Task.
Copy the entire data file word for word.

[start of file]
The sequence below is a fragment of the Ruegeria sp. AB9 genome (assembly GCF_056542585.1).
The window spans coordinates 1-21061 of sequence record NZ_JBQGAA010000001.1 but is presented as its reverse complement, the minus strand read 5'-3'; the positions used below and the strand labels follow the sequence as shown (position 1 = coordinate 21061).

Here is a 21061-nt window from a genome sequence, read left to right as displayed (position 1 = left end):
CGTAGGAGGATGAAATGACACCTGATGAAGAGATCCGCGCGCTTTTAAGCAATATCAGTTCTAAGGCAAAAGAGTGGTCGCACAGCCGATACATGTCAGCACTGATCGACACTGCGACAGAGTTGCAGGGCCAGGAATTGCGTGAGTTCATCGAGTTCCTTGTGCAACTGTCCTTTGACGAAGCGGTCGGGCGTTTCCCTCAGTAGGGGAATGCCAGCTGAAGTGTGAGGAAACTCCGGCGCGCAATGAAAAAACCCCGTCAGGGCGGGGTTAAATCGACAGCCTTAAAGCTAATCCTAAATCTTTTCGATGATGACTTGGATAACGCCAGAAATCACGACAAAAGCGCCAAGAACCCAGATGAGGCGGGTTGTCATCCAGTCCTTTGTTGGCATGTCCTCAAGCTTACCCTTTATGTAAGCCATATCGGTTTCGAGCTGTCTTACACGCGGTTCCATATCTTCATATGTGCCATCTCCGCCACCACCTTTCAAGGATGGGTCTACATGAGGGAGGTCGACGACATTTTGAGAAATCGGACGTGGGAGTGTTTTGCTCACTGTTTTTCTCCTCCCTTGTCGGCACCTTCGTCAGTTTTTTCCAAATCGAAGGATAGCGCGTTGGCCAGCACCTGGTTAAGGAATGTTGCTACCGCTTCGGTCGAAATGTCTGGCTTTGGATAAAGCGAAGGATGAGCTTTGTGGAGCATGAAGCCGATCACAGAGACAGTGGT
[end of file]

The sequence below is a fragment of the Ruegeria sp. AB9 genome (assembly GCF_056542585.1).
The window spans coordinates 1-21061 of sequence record NZ_JBQGAA010000001.1 but is presented as its reverse complement, the minus strand read 5'-3'; the positions used below and the strand labels follow the sequence as shown (position 1 = coordinate 21061).

Here is a 21061-nt window from a genome sequence, read left to right as displayed (position 1 = left end):
CGTAGGAGGATGAAATGACACCTGATGAAGAGATCCGCGCGCTTTTAAGCAATATCAGTTCTAAGGCAAAAGAGTGGTCGCACAGCCGATACATGTCAGCACTGATCGACACTGCGACAGAGTTGCAGGGCCAGGAATTGCGTGAGTTCATCGAGTTCCTTGTGCAACTGTCCTTTGACGAAGCGGTCGGGCGTTTCCCTCAGTAGGGGAATGCCAGCTGAAGTGTGAGGAAACTCCGGCGCGCAATGAAAAAACCCCGTCAGGGCGGGGTTAAATCGACAGCCTTAAAGCTAATCCTAAATCTTTTCGATGATGACTTGGATAACGCCAGAAATCACGACAAAAGCGCCAAGAACCCAGATGAGGCGGGTTGTCATCCAGTCCTTTGTTGGCATGTCCTCAAGCTTACCCTTTATGTAAGCCATATCGGTTTCGAGCTGTCTTACACGCGGTTCCATATCTTCATATGTGCCATCTCCGCCACCACCTTTCAAGGATGGGTCTACATGAGGGAGGTCGACGACATTTTGAGAAATCGGACGTGGGAGTGTTTTGCTCACTGTTTTTCTCCTCCCTTGTCGGCACCTTCGTCAGTTTTTTCCAAATCGAAGGATAGCGCGTTGGCCAGCACCTGGTTAAGGAATGTTGCTACCGCTTCGGTCGAAATGTCTGGCTTTGGATAAAGCGAAGGATGAGCTTTGTGGAGCATGAAGCCGATCACAGAGACAGTGGT